In one extraordinary arc early in the season, three distinct stories approach the problem of identity and “replacement”. In the first, Peggy’s initial (and honest) attempt to advertise for a roommate is pilloried for being too boring, so she changes it (with some help from Joan) so as to demonstrate a playful version of herself.


In the second, the Sterling-Cooper ad men work to recreate the opening sequence from Bye Bye Birdie for a commercial, but even after filming a shot-by-shot version of it, fail to impress their clients. “It’s not Ann-Margaret,” understands Roger Sterling.


In the third, Betty’s father dies, and she names her baby after him, causing her daughter Sally to become terribly upset. The replacement is simply not the original, no matter how much we might want it to be.


As the season wears on, Draper’s version of The Good Life, his elaborately constructed “replacement”, begins to unravel. As his agency undergoes a series of disruptions (culminating in a major change) and some of his colleagues and friends turn away from him, his own past begins to resurface in catastrophic ways. Since, so often on the show, “what people do” looks alarmingly like “how people cope”, when things change for the worse and his carefully constructed performance begins to break down, Draper’s coping mechanisms elude him. It’s a harrowing ride, but in every way a worthy journey.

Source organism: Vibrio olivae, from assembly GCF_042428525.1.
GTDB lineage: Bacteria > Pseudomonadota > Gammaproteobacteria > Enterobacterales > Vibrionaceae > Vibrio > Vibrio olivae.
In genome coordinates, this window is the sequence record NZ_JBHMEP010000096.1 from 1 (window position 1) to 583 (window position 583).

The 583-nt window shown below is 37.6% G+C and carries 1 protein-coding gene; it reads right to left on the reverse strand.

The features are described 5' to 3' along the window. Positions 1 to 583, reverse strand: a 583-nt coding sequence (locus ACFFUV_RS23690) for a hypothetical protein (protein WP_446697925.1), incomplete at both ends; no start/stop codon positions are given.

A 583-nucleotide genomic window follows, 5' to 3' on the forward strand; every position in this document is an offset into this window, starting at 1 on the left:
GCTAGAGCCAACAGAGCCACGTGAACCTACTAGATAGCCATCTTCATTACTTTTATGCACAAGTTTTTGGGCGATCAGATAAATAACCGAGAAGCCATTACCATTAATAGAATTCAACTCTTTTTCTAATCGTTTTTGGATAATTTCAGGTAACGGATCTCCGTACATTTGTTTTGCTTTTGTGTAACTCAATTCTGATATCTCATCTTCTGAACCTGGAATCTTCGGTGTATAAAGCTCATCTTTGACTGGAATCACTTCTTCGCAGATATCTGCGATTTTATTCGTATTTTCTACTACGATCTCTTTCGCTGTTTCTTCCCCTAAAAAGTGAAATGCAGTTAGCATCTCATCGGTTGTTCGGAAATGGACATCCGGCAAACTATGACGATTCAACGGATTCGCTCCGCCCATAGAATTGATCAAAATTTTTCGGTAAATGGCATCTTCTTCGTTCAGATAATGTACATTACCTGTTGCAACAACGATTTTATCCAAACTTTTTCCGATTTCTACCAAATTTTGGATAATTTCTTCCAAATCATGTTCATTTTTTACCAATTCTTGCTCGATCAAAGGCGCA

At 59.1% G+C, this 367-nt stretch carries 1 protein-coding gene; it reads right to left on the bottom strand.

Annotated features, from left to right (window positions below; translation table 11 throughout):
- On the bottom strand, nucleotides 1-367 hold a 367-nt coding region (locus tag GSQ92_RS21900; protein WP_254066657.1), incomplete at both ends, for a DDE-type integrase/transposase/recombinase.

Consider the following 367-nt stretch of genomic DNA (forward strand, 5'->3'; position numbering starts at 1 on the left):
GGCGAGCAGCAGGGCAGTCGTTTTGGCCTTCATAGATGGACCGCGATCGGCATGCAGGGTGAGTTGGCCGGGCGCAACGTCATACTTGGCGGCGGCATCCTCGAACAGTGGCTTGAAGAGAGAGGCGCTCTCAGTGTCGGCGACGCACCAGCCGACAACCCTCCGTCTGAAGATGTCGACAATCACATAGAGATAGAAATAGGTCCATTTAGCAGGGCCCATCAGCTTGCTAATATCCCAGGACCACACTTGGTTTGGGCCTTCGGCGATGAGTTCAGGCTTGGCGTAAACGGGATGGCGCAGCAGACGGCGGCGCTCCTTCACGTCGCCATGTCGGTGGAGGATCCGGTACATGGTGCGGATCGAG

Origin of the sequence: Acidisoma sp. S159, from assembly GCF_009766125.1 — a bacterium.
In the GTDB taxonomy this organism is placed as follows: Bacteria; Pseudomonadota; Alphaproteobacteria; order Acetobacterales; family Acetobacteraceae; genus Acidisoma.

This box set includes copious commentaries (most episodes have two distinct commentary tracks) and a few impressive documentaries on the historical context into which Mad Men is placed. That they are willing to eschew the expected gag reels and other ephemera for such genuinely usefully and viewing-experience-enhancing extras is just one more reason to celebrate this, the smartest show on television.


Rating:

Stuart Henderson is a culture critic and historian. He is the author of Making the Scene: Yorkville and Hip Toronto in the 1960s (University of Toronto Press, 2011). All of this is fun, but he'd rather be camping. Twitter: @henderstu